Is Increased Price Flexibility Stabilizing? Redux
We study the implications of increased price flexibility on output volatility. In a simple DSGE model, we show analytically that more flexible prices always amplify output volatility for supply shocks and also amplify output volatility for demand shocks if monetary policy does not respond strongly to inflation. More flexible prices often reduce welfare, even under optimal monetary policy if full efficiency cannot be attained. We estimate a medium-scale DSGE model using post-WWII U.S. data. In a counterfactual experiment we find that if prices and wages are fully flexible, the standard deviation of annualized output growth more than doubles.
For helpful comments and suggestions, the authors thank Marco Del Negro, Jesus Fernandez-Villaverde, Marc Giannoni, Giorgio Primiceri, Ricardo Reis, Frank Schorfheide, Felipe Schwartzman, Jon Steinsson, Ivan Werning, Raf Wouters, seminar participants at the Federal Reserve Bank of New York, Federal Reserve Board, the Banque de France, and MIT, and conference participants at the European Economic Association/Econometric Society European meetings (EEA/ESEM), Annual meeting of the Society for Economic Dynamics, NBER Summer Institute, the Third Conference on Recent Developments in Macroeconomics, the Royal Economic Society Meetings, and the Ghent Workshop in Empirical Macroeconomics. The views expressed herein are those of the authors and do not necessarily reflect the views of the National Bureau of Economic Research.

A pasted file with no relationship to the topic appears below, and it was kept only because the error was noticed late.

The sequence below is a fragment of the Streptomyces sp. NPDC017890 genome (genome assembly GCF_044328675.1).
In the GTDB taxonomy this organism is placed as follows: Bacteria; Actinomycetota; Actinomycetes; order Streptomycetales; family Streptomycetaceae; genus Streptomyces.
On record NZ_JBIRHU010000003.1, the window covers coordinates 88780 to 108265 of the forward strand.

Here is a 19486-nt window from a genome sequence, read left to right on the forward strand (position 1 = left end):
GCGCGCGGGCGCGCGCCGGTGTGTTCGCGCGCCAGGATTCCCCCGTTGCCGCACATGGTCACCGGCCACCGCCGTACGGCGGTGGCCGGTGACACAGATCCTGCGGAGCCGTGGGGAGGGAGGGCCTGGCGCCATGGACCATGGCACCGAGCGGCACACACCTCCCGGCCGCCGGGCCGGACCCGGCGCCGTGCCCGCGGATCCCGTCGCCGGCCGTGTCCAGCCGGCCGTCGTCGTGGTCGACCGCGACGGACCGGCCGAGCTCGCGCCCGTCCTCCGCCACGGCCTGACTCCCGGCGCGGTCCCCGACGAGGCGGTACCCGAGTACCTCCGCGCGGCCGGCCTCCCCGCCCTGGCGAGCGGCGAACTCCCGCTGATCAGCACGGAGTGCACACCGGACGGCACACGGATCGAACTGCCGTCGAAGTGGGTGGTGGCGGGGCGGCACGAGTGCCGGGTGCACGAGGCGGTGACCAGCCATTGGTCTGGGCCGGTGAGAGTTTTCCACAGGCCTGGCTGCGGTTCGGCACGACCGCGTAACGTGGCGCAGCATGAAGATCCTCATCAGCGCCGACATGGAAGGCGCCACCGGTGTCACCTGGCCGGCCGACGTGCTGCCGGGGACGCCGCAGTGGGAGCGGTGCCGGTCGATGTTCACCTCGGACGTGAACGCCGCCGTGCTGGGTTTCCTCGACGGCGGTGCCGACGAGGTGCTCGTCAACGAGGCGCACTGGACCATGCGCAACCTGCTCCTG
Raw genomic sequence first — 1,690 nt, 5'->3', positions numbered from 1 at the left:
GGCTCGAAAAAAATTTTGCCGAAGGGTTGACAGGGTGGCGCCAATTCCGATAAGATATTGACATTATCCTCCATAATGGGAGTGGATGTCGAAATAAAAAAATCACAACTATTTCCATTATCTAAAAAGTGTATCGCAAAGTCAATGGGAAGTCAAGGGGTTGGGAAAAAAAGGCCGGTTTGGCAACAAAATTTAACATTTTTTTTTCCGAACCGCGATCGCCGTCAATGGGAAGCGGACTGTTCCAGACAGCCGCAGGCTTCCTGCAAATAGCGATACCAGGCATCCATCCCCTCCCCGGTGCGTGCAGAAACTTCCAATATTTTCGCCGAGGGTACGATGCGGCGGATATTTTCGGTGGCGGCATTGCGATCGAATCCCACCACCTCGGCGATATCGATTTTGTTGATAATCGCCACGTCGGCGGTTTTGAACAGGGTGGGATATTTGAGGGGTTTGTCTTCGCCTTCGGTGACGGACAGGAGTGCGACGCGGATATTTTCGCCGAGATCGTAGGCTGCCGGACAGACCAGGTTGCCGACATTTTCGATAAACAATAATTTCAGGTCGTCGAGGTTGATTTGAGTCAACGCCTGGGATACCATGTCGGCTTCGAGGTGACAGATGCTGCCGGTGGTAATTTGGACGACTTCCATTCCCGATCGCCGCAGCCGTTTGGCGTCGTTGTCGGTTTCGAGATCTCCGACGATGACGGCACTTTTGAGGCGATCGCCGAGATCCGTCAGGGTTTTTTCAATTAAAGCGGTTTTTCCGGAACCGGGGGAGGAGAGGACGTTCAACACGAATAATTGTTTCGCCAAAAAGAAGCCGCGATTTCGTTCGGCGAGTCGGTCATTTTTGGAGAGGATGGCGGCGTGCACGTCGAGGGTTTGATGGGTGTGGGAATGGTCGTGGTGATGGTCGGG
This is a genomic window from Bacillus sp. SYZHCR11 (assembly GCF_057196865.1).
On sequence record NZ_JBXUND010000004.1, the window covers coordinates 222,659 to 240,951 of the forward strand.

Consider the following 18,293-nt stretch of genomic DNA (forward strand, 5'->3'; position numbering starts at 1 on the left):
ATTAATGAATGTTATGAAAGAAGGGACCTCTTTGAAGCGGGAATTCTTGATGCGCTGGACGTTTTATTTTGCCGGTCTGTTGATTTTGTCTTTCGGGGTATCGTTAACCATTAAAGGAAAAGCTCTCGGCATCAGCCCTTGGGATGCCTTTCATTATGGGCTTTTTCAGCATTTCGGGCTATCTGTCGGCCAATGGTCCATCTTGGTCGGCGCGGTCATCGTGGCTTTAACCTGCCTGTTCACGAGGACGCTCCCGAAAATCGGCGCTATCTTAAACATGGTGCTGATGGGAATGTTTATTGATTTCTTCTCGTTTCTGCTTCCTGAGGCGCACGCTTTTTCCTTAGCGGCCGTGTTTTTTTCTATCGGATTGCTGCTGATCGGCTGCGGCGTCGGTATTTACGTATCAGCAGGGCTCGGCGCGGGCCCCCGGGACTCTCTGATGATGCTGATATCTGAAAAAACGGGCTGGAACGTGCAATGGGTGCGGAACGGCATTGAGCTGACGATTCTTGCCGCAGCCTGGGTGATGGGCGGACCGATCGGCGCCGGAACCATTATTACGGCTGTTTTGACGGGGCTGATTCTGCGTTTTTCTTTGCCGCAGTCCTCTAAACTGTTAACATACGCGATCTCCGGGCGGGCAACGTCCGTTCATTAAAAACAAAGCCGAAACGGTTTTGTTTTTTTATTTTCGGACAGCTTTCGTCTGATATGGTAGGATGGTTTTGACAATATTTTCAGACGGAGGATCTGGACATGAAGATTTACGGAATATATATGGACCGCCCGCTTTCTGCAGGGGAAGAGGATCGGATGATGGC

Saroj Bhattarai & Gauti B. Eggertsson & Raphael Schoenle, 2018. "Is Increased Price Flexibility Stabilizing? Redux," Journal of Monetary Economics, . citation courtesy of